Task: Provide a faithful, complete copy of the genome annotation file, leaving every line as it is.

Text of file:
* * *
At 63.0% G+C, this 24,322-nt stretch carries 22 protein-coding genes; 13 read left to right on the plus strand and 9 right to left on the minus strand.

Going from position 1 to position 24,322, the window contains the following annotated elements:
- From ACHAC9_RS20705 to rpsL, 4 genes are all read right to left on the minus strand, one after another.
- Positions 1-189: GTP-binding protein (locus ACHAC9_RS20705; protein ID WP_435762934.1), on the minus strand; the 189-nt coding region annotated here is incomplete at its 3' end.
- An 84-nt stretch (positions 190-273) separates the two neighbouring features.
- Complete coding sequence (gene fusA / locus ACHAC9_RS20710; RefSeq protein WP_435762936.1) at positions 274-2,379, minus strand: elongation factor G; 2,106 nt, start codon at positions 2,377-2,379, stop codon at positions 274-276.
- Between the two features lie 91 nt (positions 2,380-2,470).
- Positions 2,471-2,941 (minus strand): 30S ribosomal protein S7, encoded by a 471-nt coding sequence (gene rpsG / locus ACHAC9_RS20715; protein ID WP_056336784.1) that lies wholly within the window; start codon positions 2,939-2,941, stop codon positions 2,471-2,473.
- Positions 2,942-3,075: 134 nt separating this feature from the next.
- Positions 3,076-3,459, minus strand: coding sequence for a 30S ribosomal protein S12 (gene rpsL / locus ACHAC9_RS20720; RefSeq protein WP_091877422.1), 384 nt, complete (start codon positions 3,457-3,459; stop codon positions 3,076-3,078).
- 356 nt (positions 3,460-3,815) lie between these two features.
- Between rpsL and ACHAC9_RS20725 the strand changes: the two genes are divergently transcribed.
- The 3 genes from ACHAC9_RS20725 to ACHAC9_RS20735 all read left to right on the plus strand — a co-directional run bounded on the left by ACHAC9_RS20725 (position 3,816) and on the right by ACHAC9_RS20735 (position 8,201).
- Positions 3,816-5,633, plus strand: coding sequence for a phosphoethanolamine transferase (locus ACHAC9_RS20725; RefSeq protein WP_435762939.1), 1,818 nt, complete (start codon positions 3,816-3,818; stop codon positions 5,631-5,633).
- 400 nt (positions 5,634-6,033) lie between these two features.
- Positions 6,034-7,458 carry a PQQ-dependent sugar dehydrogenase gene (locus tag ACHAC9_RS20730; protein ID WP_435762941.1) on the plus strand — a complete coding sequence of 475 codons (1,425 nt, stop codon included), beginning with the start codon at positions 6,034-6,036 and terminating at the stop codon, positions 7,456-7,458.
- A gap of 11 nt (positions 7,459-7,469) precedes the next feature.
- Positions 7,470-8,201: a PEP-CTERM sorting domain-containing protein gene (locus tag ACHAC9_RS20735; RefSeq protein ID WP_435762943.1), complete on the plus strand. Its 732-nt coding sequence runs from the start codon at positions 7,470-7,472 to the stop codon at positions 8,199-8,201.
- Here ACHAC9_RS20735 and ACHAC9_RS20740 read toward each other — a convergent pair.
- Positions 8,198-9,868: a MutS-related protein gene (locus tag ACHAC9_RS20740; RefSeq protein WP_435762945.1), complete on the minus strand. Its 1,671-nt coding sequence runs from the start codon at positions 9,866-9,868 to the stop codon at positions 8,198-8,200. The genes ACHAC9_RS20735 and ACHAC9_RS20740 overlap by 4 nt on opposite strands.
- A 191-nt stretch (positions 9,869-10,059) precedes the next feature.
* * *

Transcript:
At 63.0% G+C, this 24,322-nt stretch carries 22 protein-coding genes; 13 read left to right on the plus strand and 9 right to left on the minus strand.

Going from position 1 to position 24,322, the window contains the following annotated elements:
- From ACHAC9_RS20705 to rpsL, 4 genes are all read right to left on the minus strand, one after another.
- Positions 1-189: GTP-binding protein (locus ACHAC9_RS20705; protein ID WP_435762934.1), on the minus strand; the 189-nt coding region annotated here is incomplete at its 3' end.
- An 84-nt stretch (positions 190-273) separates the two neighbouring features.
- Complete coding sequence (gene fusA / locus ACHAC9_RS20710; RefSeq protein WP_435762936.1) at positions 274-2,379, minus strand: elongation factor G; 2,106 nt, start codon at positions 2,377-2,379, stop codon at positions 274-276.
- Between the two features lie 91 nt (positions 2,380-2,470).
- Positions 2,471-2,941 (minus strand): 30S ribosomal protein S7, encoded by a 471-nt coding sequence (gene rpsG / locus ACHAC9_RS20715; protein ID WP_056336784.1) that lies wholly within the window; start codon positions 2,939-2,941, stop codon positions 2,471-2,473.
- Positions 2,942-3,075: 134 nt separating this feature from the next.
- Positions 3,076-3,459, minus strand: coding sequence for a 30S ribosomal protein S12 (gene rpsL / locus ACHAC9_RS20720; RefSeq protein WP_091877422.1), 384 nt, complete (start codon positions 3,457-3,459; stop codon positions 3,076-3,078).
- 356 nt (positions 3,460-3,815) lie between these two features.
- Between rpsL and ACHAC9_RS20725 the strand changes: the two genes are divergently transcribed.
- The 3 genes from ACHAC9_RS20725 to ACHAC9_RS20735 all read left to right on the plus strand — a co-directional run bounded on the left by ACHAC9_RS20725 (position 3,816) and on the right by ACHAC9_RS20735 (position 8,201).
- Positions 3,816-5,633, plus strand: coding sequence for a phosphoethanolamine transferase (locus ACHAC9_RS20725; RefSeq protein WP_435762939.1), 1,818 nt, complete (start codon positions 3,816-3,818; stop codon positions 5,631-5,633).
- 400 nt (positions 5,634-6,033) lie between these two features.
- Positions 6,034-7,458 carry a PQQ-dependent sugar dehydrogenase gene (locus tag ACHAC9_RS20730; protein ID WP_435762941.1) on the plus strand — a complete coding sequence of 475 codons (1,425 nt, stop codon included), beginning with the start codon at positions 6,034-6,036 and terminating at the stop codon, positions 7,456-7,458.
- A gap of 11 nt (positions 7,459-7,469) precedes the next feature.
- Positions 7,470-8,201: a PEP-CTERM sorting domain-containing protein gene (locus tag ACHAC9_RS20735; RefSeq protein ID WP_435762943.1), complete on the plus strand. Its 732-nt coding sequence runs from the start codon at positions 7,470-7,472 to the stop codon at positions 8,199-8,201.
- Here ACHAC9_RS20735 and ACHAC9_RS20740 read toward each other — a convergent pair.
- Positions 8,198-9,868: a MutS-related protein gene (locus tag ACHAC9_RS20740; RefSeq protein WP_435762945.1), complete on the minus strand. Its 1,671-nt coding sequence runs from the start codon at positions 9,866-9,868 to the stop codon at positions 8,198-8,200. The genes ACHAC9_RS20735 and ACHAC9_RS20740 overlap by 4 nt on opposite strands.
- A 191-nt stretch (positions 9,869-10,059) precedes the next feature.